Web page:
tech
Arts and Entertainment
Daniel Radcliffe and Zoe Kazan in What If
filmReview: Actor swaps Harry Potter for Cary Grant in What If
News
Our resilience to stress is to a large extent determined by our genes
science
Travel
travel
Sport
sportBesiktas 0 Arsenal 0: Champions League qualifying first-leg match ends in stalemate in Istanbul
News
Pornography is more accessible - and harder to avoid - than ever
news... but they still admit watching it
Arts and Entertainment
The eyes have it: Kate Bush
musicKate Bush asks fans not to take photos at London gigs
News
i100
Extras
indybest
Sport
Manchester United are believed to have made a £15m bid for Marcos Rojo
sportWinger Nani returns to Lisbon for a season-long loan as part of deal
News
news
Caption competition
Caption competition
Have you tried new the Independent Digital Edition apps?
Daily Quiz
Independent Dating
and  

By clicking 'Search' you
are agreeing to our
Terms of Use.

Career Services
iJobs Job Widget
iJobs General

Sales Representative, Leicester

£25-£30k Plus Car: Charter Selection: Major well established nationwide market...

Sales Representative, Birmingham

£25-£30k Plus Car: Charter Selection: Major well established nationwide market...

HR Administration Manager - Hounslow, West London

£28000 - £32000 per annum + benefits: Ashdown Group: HR Administration Manager...

Sales Performance Manager, Gloucester - £290 p/day

£200 - £290 per annum + competitive: Orgtel: Sales Performance Manager, Key Ba...

Day In a Page

Ferguson: In the heartlands of America, a descent into madness

A descent into madness in America's heartlands

David Usborne arrived in Ferguson, Missouri to be greeted by a scene more redolent of Gaza and Afghanistan
BBC’s filming of raid at Sir Cliff’s home ‘may be result of corruption’

BBC faces corruption allegation over its Sir Cliff police raid coverage

Reporter’s relationship with police under scrutiny as DG is summoned by MPs to explain extensive live broadcast of swoop on singer’s home
Lauded therapist Harley Mille still in limbo as battle to stay in Britain drags on

Lauded therapist still in limbo as battle to stay in Britain drags on

Australian Harley Miller is as frustrated by court delays as she is with the idiosyncrasies of immigration law
Lewis Fry Richardson's weather forecasts changed the world. But could his predictions of war do the same?

Lewis Fry Richardson's weather forecasts changed the world...

But could his predictions of war do the same?
Kate Bush asks fans not to take photos at her London gigs: 'I want to have contact with the audience, not iPhones'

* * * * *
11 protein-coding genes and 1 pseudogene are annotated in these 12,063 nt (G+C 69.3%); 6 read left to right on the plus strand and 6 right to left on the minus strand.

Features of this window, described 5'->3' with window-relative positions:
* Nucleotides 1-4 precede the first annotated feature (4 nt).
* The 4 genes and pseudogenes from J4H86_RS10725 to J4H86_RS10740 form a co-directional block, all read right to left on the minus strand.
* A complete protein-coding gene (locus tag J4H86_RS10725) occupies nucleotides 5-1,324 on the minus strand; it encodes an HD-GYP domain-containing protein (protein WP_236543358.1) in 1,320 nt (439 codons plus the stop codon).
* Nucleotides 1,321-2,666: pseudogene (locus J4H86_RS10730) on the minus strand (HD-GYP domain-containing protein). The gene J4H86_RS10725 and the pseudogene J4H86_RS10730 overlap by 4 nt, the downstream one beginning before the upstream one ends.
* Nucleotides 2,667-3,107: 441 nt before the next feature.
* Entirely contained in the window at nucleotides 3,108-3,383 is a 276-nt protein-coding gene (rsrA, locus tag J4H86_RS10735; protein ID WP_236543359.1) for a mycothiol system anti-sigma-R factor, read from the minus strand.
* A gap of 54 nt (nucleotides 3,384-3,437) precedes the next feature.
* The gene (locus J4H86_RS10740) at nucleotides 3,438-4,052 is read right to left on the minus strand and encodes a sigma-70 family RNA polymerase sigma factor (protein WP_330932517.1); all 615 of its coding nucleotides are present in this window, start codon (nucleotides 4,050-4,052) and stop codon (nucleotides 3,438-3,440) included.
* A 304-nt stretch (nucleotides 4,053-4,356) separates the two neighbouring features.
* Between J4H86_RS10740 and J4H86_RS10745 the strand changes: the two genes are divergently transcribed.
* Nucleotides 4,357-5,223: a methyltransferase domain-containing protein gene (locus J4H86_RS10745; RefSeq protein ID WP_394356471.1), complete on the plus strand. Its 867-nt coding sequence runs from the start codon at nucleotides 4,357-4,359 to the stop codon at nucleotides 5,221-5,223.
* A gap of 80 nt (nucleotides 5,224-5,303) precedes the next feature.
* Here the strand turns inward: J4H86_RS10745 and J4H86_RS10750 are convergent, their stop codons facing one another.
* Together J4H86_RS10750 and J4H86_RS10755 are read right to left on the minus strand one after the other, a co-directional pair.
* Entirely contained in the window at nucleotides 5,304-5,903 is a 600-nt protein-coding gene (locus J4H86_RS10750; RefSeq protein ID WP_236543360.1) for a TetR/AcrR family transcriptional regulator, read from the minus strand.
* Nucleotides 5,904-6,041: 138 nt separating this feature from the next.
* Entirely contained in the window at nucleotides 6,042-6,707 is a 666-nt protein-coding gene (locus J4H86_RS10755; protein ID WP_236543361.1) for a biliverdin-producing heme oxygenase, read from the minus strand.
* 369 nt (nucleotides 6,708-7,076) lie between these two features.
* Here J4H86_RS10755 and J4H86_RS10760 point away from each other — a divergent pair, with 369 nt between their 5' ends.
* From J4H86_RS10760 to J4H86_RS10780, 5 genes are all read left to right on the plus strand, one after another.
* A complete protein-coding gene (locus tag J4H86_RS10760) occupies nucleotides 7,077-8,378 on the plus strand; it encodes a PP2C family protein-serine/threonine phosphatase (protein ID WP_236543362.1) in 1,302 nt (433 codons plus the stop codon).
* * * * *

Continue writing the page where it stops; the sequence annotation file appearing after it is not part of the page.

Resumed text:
'I want to have contact with the audience, not iPhones'

Kate Bush asks fans not to take photos at her London gigs
Under-35s have rated gardening in their top five favourite leisure activities, but why?

Young at hort

Under-35s have rated gardening in their top five favourite leisure activities. But why are so many people are swapping sweaty clubs for leafy shrubs?
Tim Vine, winner of the Funniest Joke of the Fringe award: 'making a quip as funny as possible is an art'

Beyond a joke

Tim Vine, winner of the Funniest Joke of the Fringe award, has nigh-on 200 in his act. So how are they conceived?
The late Peter O'Toole shines in 'Katherine of Alexandria' despite illness

The late Peter O'Toole shines in 'Katherine of Alexandria' despite illness

Sadly though, the Lawrence of Arabia star is not around to lend his own critique
Wicken Fen in Cambridgeshire: The joy of camping in a wetland nature reserve and sleeping under the stars

A wild night out

Wicken Fen in Cambridgeshire offers a rare chance to camp in a wetland nature reserve
Comic Sans for Cancer exhibition: It’s the font that’s openly ridiculed for its jaunty style, but figures of fun have their fans

Comic Sans for Cancer exhibition

It’s the font that’s openly ridiculed for its jaunty style, but figures of fun have their fans
Besiktas vs Arsenal: Five things we learnt from the Champions League first-leg tie

Besiktas vs Arsenal

Five things we learnt from the Champions League first-leg tie
Rory McIlroy a smash hit on the US talk show circuit

Rory McIlroy a smash hit on the US talk show circuit

As the Northern Irishman prepares for the Barclays, he finds time to appear on TV in the States, where he’s now such a global superstar that he needs no introduction
Boy racer Max Verstappen stays relaxed over step up to Formula One

Boy racer Max Verstappen stays relaxed over step up to F1

The 16-year-old will become the sport’s youngest-ever driver when he makes his debut for Toro Rosso next season
Fear brings the enemies of Isis together at last

Fear brings the enemies of Isis together at last

But belated attempts to unite will be to no avail if the Sunni caliphate remains strong in Syria, says Patrick Cockburn
Charlie Gilmour: 'I wondered if I would end up killing myself in jail'

Charlie Gilmour: 'I wondered if I'd end up killing myself in jail'

Following last week's report on prison suicides, the former inmate asks how much progress we have made in the 50 years since the abolition of capital punishment